Sparkling Shiraz from Australia has something of a bad reputation, but I quite like it. It’s great fun to have flutes of bubbly purple stuff for a change, and it’s usually mid-range in price. You can read more about Sparkling Shiraz in this post.

Sparkling Furmint from Hungary is harder to find, but if you see one, it’s worth snapping up. Furmint ranks among the world’s great white wine grapes, and though it’s most famous as the main component of Tokaji, Hungary’s answer to Sauternes, Furmint makes superb dry wines (including sparkling wines) as well.

Cap Classique from South Africa can be quite good nowadays, and the better brands make thoroughly delicious wines, often in the inexpensive category. Graham Beck is reliable and not too difficult to find.

Sparkling Grüner Veltliner from Austria is a little pricier, usually within the mid-range bracket. Szigeti makes a particularly delightful Brut. I love its tiny bubbles combined with Grüner’s acidity and freshness.

And, if you happen to find yourself in Burgundy, don’t miss the chance to try some Sparkling Gevrey-Chambertin.

Most important is that you have a splendid time with those that you love, and you don’t need a super-expensive bottle of wine to do that. Though, of course, it doesn’t hurt, especially if you plan on bringing that bottle to my house.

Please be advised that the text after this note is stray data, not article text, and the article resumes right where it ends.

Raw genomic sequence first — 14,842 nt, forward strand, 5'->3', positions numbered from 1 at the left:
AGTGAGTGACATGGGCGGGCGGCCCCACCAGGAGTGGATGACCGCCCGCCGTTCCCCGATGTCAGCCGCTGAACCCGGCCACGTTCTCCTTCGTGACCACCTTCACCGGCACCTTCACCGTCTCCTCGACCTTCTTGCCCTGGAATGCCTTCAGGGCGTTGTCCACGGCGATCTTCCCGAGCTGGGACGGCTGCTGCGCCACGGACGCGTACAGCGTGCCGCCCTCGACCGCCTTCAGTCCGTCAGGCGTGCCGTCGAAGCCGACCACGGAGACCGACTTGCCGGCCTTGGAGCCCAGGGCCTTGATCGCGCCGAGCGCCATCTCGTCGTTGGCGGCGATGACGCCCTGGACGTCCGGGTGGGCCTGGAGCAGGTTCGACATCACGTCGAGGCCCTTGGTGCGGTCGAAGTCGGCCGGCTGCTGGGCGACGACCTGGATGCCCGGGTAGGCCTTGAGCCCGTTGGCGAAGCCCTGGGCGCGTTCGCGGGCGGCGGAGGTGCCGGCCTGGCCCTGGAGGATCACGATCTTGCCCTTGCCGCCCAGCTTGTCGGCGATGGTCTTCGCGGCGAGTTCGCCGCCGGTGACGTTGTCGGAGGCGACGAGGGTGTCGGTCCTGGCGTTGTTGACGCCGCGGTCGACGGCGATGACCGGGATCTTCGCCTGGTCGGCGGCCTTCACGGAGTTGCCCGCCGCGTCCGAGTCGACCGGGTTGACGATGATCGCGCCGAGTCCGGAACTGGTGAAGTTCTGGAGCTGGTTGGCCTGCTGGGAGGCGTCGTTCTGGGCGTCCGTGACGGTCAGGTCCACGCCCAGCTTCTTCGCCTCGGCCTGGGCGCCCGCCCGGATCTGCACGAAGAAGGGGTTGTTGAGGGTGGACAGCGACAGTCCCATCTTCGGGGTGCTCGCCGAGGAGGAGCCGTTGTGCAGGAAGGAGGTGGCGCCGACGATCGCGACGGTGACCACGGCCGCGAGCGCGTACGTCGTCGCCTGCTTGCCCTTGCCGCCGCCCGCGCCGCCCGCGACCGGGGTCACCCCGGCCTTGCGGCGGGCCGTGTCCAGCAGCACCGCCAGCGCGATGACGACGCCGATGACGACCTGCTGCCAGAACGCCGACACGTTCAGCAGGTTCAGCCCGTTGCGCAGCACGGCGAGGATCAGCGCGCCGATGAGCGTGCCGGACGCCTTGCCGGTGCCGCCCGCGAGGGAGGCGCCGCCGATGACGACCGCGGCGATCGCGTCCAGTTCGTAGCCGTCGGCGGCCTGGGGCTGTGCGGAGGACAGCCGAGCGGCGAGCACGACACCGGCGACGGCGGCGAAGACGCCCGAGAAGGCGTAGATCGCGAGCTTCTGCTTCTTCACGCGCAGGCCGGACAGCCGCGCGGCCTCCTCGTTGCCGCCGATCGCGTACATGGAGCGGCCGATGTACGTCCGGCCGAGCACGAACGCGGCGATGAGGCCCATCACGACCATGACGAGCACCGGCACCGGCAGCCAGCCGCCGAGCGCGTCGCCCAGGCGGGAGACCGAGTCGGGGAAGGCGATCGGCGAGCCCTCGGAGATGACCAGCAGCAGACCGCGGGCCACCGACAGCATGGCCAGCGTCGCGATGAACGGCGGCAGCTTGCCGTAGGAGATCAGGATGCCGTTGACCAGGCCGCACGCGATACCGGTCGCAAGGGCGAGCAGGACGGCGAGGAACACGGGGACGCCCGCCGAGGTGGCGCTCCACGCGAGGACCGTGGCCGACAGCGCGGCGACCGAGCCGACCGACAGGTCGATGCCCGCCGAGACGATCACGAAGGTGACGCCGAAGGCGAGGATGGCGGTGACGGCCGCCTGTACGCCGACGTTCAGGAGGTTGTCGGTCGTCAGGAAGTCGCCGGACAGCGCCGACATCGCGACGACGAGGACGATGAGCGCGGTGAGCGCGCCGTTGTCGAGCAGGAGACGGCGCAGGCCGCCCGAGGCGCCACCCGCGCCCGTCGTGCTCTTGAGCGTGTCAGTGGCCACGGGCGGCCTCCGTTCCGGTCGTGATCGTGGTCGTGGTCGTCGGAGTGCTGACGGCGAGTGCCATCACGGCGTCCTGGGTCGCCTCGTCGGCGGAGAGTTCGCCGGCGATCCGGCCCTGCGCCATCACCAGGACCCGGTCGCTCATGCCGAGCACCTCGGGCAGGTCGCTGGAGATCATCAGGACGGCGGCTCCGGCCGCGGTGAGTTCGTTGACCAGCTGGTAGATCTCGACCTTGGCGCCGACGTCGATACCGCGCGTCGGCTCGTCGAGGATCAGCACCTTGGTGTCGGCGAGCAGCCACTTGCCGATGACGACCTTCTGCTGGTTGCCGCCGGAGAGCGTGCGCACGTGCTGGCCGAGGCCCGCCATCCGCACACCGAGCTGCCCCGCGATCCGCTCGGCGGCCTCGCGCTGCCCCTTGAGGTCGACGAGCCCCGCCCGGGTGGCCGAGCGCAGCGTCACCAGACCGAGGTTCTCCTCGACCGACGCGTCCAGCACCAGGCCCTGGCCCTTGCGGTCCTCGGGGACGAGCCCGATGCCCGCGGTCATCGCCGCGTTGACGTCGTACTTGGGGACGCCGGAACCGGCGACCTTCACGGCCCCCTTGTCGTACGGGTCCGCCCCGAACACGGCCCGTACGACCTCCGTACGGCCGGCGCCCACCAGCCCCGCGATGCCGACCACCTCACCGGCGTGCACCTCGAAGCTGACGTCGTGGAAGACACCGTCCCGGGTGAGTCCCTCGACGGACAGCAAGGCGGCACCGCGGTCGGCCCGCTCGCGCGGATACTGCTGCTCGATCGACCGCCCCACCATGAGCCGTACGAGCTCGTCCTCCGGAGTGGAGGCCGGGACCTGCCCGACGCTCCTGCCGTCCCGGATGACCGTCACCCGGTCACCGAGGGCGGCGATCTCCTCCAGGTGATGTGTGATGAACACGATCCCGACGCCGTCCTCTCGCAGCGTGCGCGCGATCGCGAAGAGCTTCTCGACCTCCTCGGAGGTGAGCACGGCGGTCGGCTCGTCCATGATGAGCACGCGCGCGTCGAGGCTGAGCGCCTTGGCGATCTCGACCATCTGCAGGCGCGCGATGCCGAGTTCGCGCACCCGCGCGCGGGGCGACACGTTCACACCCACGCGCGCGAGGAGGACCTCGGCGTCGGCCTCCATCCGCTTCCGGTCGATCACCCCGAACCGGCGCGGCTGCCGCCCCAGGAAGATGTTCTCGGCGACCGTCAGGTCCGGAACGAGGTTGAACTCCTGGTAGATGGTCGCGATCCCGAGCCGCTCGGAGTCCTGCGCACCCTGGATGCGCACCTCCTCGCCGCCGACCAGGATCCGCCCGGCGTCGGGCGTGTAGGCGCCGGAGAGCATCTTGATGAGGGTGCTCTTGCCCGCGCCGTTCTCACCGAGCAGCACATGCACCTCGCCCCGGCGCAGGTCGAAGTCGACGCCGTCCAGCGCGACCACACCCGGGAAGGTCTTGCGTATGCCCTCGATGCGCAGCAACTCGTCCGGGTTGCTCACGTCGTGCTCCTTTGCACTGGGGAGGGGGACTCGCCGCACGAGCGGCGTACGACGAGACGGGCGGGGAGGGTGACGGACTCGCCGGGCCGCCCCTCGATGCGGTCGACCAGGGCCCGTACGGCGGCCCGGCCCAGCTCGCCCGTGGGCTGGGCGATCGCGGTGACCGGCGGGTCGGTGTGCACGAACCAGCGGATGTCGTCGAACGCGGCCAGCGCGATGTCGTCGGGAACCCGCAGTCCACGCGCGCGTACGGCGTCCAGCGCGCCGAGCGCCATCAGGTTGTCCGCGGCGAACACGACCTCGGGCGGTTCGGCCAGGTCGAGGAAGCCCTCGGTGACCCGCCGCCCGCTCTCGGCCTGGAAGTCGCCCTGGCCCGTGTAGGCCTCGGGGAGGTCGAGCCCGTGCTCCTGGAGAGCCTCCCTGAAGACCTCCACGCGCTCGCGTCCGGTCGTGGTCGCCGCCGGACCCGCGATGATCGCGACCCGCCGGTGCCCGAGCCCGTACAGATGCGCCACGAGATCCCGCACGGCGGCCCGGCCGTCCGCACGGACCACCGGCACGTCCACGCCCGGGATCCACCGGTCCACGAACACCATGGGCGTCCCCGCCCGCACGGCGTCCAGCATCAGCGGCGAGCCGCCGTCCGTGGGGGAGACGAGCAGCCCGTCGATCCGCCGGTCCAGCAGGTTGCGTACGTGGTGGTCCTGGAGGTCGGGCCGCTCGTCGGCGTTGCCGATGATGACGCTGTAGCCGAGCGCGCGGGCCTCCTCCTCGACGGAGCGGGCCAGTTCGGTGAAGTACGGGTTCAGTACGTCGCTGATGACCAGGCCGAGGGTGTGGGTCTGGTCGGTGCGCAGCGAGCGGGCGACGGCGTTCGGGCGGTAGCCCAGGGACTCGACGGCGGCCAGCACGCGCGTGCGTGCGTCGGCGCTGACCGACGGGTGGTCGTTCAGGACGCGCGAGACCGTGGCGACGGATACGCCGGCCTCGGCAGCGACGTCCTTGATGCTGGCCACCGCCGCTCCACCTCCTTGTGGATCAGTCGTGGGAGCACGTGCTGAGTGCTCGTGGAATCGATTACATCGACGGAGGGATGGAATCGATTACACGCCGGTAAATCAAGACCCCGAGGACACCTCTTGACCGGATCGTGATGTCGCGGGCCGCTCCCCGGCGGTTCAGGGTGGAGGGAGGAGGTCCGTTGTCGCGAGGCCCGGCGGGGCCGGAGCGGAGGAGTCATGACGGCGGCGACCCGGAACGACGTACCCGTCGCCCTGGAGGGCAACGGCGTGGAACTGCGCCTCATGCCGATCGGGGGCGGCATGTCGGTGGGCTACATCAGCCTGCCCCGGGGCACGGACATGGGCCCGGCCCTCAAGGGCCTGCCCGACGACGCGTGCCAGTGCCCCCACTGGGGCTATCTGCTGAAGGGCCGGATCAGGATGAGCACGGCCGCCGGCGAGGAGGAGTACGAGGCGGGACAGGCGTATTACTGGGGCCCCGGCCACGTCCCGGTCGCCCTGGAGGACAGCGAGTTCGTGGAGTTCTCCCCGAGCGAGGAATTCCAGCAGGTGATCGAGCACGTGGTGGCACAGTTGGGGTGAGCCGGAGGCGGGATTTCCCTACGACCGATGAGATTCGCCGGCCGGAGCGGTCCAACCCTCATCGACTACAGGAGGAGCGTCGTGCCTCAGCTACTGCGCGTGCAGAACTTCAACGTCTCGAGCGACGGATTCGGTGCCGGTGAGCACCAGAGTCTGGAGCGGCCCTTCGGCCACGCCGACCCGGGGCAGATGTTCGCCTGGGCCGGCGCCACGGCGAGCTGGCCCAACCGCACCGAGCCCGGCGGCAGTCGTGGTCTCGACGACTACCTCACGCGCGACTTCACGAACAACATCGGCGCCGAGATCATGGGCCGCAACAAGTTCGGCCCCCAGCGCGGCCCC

Happy New Year, everyone! I hope you have a 2018 worth many a toast!

Wine From The Holy Land For The Holidays

11 December 2017

What’s most shocking to me about Israeli wine is its consistent freshness. I wonder if winemakers there — all-too-aware of Israel’s reputation for ponderous, syrupy Maneschewitz-like wines — have reacted, consciously or subconsciously, by crafting wines with bright acids and lively spice. They are ideal for holiday entertaining because most of them pair well with food, and they tend to be excellent values for the money. The fact that the wines come from the Holy Land is an extra bonus.

I must admit that until recently, I was generally unfamiliar with Israeli wine. A tasting of Galil wines earlier this year surprised and delighted me, and so I jumped at the chance to try the bottlings of other Israeli wineries at a tasting at Chicago’s Naha restaurant. The wines impressed me time and time again.